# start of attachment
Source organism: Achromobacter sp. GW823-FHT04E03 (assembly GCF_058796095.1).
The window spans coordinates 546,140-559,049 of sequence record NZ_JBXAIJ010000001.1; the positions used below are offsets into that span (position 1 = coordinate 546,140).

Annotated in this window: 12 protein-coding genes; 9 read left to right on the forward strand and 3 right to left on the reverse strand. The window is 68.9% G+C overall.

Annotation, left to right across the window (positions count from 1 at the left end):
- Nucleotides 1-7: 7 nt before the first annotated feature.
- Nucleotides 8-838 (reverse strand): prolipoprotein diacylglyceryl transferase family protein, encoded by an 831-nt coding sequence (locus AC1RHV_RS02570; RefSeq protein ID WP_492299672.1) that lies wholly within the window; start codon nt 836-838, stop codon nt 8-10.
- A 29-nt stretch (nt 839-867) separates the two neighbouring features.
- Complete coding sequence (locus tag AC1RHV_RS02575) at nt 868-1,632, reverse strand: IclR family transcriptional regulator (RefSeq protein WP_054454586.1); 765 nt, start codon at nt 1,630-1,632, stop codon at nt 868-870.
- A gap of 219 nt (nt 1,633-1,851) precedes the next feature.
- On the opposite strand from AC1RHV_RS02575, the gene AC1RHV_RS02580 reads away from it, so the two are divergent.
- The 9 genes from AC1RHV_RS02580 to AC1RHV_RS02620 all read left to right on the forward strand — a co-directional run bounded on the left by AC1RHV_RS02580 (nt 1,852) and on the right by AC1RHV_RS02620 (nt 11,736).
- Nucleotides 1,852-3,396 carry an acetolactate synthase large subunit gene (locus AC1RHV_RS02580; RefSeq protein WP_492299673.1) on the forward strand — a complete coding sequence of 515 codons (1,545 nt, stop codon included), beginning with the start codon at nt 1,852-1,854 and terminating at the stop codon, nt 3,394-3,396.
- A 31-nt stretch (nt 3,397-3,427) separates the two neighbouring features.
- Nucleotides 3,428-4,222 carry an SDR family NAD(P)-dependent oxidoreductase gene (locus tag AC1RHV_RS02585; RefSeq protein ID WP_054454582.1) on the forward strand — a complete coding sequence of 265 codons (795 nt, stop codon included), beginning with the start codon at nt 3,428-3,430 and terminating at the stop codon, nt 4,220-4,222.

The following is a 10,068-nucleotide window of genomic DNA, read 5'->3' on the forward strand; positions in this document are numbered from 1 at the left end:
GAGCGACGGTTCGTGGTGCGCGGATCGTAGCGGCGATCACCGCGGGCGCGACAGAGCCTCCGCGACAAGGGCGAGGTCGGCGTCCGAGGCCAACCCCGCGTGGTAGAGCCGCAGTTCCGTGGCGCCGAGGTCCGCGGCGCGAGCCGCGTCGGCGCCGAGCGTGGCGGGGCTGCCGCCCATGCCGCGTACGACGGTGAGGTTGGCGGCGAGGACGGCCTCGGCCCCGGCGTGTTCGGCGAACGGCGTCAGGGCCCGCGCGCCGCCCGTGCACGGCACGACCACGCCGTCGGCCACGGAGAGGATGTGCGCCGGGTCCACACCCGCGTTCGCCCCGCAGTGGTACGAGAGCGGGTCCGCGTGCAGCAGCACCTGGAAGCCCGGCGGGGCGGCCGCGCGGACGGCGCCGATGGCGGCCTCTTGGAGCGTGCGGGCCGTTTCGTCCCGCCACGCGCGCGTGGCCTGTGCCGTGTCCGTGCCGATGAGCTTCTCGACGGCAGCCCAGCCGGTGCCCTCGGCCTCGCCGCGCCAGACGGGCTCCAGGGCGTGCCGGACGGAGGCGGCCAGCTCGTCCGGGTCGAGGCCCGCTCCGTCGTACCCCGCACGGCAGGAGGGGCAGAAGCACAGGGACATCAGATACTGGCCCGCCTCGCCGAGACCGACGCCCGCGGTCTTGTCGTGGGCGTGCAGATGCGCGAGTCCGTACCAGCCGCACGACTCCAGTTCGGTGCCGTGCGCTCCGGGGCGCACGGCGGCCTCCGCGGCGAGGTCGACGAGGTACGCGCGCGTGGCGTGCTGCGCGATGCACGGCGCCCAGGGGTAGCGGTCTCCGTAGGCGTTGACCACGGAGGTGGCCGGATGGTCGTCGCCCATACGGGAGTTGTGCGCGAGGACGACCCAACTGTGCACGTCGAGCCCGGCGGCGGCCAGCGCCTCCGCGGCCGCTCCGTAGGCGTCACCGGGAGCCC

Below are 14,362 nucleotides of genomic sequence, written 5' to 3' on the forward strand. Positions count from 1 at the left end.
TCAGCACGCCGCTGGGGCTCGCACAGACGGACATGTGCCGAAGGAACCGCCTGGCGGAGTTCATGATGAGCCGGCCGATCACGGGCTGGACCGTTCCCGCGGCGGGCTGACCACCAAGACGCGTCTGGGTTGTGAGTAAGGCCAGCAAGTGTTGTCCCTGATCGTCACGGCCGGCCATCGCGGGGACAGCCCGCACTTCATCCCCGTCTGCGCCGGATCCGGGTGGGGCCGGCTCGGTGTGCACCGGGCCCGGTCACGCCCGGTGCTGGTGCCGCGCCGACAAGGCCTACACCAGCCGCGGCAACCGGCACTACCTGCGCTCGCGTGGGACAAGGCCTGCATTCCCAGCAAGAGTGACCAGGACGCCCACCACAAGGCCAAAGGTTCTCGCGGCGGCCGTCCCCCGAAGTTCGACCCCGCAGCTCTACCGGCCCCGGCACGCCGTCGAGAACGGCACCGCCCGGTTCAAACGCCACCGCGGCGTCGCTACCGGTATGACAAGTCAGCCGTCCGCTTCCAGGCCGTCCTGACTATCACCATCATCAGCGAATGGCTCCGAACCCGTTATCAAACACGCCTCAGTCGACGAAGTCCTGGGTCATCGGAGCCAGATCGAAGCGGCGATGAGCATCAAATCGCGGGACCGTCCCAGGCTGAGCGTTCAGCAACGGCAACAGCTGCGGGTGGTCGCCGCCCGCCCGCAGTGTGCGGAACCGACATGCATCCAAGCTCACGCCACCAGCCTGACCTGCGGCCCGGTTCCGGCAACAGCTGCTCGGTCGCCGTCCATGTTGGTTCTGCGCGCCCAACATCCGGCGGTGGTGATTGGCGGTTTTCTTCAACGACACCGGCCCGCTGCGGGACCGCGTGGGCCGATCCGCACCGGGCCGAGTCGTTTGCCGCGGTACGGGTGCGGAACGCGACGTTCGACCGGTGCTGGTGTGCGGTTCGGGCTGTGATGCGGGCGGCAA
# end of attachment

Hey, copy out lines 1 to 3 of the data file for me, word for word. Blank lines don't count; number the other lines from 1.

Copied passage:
Source organism: Achromobacter sp. GW823-FHT04E03 (assembly GCF_058796095.1).
The window spans coordinates 546,140-559,049 of sequence record NZ_JBXAIJ010000001.1; the positions used below are offsets into that span (position 1 = coordinate 546,140).

Annotated in this window: 12 protein-coding genes; 9 read left to right on the forward strand and 3 right to left on the reverse strand. The window is 68.9% G+C overall.